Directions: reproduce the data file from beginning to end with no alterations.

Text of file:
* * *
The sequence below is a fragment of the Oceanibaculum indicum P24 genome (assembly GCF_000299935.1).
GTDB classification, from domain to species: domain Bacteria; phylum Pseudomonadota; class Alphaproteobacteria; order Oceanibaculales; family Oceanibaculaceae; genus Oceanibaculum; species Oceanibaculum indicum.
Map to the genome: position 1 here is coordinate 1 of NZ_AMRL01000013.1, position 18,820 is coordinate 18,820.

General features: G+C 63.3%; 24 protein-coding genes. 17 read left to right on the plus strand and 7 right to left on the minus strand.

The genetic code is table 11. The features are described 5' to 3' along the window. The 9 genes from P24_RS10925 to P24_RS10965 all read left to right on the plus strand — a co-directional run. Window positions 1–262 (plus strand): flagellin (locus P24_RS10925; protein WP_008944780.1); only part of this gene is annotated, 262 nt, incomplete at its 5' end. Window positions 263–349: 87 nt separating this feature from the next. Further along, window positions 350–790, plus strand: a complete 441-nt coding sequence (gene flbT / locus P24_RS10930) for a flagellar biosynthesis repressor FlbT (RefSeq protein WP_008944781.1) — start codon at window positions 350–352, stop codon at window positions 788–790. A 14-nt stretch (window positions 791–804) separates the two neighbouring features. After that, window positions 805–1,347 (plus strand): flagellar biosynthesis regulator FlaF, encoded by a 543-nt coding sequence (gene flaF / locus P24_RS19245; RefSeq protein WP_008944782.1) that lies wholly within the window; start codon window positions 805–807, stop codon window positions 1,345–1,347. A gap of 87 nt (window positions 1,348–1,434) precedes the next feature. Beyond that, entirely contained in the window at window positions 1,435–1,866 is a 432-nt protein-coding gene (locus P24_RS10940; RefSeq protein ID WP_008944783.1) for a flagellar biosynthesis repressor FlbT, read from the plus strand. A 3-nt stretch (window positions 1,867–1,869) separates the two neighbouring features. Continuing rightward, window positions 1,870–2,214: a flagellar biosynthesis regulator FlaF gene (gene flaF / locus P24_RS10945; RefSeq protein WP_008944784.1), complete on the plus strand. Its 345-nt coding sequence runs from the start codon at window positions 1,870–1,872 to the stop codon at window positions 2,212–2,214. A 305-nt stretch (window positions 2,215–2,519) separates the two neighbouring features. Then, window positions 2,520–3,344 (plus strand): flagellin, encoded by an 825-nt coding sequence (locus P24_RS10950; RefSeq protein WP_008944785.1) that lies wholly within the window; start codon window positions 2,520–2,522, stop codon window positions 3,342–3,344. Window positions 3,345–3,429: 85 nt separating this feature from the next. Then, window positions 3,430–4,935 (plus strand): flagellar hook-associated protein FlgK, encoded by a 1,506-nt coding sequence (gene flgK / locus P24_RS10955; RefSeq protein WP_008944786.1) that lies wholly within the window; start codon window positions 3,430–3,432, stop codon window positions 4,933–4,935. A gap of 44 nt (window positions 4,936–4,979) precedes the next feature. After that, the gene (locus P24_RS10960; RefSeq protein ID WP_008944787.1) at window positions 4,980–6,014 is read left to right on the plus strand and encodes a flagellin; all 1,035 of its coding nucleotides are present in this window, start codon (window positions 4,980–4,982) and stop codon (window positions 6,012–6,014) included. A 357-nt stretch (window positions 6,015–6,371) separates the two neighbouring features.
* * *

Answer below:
The sequence below is a fragment of the Oceanibaculum indicum P24 genome (assembly GCF_000299935.1).
GTDB classification, from domain to species: domain Bacteria; phylum Pseudomonadota; class Alphaproteobacteria; order Oceanibaculales; family Oceanibaculaceae; genus Oceanibaculum; species Oceanibaculum indicum.
Map to the genome: position 1 here is coordinate 1 of NZ_AMRL01000013.1, position 18,820 is coordinate 18,820.

General features: G+C 63.3%; 24 protein-coding genes. 17 read left to right on the plus strand and 7 right to left on the minus strand.

The genetic code is table 11. The features are described 5' to 3' along the window. The 9 genes from P24_RS10925 to P24_RS10965 all read left to right on the plus strand — a co-directional run. Window positions 1–262 (plus strand): flagellin (locus P24_RS10925; protein WP_008944780.1); only part of this gene is annotated, 262 nt, incomplete at its 5' end. Window positions 263–349: 87 nt separating this feature from the next. Further along, window positions 350–790, plus strand: a complete 441-nt coding sequence (gene flbT / locus P24_RS10930) for a flagellar biosynthesis repressor FlbT (RefSeq protein WP_008944781.1) — start codon at window positions 350–352, stop codon at window positions 788–790. A 14-nt stretch (window positions 791–804) separates the two neighbouring features. After that, window positions 805–1,347 (plus strand): flagellar biosynthesis regulator FlaF, encoded by a 543-nt coding sequence (gene flaF / locus P24_RS19245; RefSeq protein WP_008944782.1) that lies wholly within the window; start codon window positions 805–807, stop codon window positions 1,345–1,347. A gap of 87 nt (window positions 1,348–1,434) precedes the next feature. Beyond that, entirely contained in the window at window positions 1,435–1,866 is a 432-nt protein-coding gene (locus P24_RS10940; RefSeq protein ID WP_008944783.1) for a flagellar biosynthesis repressor FlbT, read from the plus strand. A 3-nt stretch (window positions 1,867–1,869) separates the two neighbouring features. Continuing rightward, window positions 1,870–2,214: a flagellar biosynthesis regulator FlaF gene (gene flaF / locus P24_RS10945; RefSeq protein WP_008944784.1), complete on the plus strand. Its 345-nt coding sequence runs from the start codon at window positions 1,870–1,872 to the stop codon at window positions 2,212–2,214. A 305-nt stretch (window positions 2,215–2,519) separates the two neighbouring features. Then, window positions 2,520–3,344 (plus strand): flagellin, encoded by an 825-nt coding sequence (locus P24_RS10950; RefSeq protein WP_008944785.1) that lies wholly within the window; start codon window positions 2,520–2,522, stop codon window positions 3,342–3,344. Window positions 3,345–3,429: 85 nt separating this feature from the next. Then, window positions 3,430–4,935 (plus strand): flagellar hook-associated protein FlgK, encoded by a 1,506-nt coding sequence (gene flgK / locus P24_RS10955; RefSeq protein WP_008944786.1) that lies wholly within the window; start codon window positions 3,430–3,432, stop codon window positions 4,933–4,935. A gap of 44 nt (window positions 4,936–4,979) precedes the next feature. After that, the gene (locus P24_RS10960; RefSeq protein ID WP_008944787.1) at window positions 4,980–6,014 is read left to right on the plus strand and encodes a flagellin; all 1,035 of its coding nucleotides are present in this window, start codon (window positions 4,980–4,982) and stop codon (window positions 6,012–6,014) included. A 357-nt stretch (window positions 6,015–6,371) separates the two neighbouring features.